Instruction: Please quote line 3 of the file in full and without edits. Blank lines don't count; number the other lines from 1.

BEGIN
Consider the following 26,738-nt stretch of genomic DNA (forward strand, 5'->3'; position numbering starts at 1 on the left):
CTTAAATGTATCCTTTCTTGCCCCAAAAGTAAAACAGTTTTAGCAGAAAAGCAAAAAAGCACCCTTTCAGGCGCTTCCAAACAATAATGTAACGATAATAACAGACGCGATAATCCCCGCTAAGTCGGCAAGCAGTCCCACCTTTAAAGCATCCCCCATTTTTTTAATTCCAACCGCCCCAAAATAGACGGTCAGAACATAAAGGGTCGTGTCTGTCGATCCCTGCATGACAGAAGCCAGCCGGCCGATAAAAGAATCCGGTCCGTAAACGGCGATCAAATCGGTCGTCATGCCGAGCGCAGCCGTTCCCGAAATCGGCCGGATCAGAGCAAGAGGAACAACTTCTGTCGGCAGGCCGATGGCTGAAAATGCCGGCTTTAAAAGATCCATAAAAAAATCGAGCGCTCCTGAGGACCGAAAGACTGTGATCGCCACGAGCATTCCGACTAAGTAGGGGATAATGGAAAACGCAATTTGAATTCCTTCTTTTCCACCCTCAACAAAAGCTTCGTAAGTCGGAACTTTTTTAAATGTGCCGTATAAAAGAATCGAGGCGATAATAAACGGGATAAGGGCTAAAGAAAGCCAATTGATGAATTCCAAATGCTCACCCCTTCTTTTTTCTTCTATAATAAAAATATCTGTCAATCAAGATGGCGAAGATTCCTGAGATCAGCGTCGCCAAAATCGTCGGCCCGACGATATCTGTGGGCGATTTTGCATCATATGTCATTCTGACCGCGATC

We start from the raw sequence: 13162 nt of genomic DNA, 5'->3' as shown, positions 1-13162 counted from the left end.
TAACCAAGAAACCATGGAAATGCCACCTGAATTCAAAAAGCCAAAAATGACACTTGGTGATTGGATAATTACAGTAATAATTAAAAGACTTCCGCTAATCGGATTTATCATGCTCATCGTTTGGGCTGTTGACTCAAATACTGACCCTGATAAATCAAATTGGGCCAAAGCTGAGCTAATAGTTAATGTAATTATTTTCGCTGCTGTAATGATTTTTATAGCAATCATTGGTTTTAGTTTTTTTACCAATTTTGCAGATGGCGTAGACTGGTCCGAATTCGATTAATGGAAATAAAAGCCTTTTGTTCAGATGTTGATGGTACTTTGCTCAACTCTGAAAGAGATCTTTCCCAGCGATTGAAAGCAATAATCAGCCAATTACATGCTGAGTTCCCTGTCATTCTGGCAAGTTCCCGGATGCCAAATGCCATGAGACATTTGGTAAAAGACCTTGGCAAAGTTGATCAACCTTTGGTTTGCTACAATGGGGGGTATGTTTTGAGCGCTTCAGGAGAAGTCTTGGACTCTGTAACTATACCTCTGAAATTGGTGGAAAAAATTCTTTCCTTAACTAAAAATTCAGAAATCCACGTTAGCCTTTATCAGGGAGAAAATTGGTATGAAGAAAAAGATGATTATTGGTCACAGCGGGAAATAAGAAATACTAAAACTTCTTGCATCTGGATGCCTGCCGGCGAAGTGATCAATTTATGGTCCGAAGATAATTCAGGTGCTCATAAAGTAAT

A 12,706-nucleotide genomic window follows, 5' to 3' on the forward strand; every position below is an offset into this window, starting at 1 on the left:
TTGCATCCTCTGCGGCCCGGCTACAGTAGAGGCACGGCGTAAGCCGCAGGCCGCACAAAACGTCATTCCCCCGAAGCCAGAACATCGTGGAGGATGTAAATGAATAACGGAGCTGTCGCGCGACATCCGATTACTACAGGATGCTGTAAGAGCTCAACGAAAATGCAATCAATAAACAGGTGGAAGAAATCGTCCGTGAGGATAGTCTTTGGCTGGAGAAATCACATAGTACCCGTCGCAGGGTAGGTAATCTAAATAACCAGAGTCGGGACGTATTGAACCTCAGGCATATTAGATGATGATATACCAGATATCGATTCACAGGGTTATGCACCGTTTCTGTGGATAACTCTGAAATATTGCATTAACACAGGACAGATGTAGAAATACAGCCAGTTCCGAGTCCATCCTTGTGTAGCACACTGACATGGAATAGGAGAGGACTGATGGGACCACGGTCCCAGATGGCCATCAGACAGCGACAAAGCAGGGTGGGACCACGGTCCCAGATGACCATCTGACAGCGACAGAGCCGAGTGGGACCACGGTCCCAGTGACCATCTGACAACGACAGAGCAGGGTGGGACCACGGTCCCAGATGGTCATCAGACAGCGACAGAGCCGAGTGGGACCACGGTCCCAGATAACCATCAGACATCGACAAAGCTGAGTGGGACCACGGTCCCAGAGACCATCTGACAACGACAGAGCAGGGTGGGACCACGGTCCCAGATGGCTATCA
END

We start from the raw sequence: 13162 nt of genomic DNA, 5'->3' as shown, positions 1-13162 counted from the left end.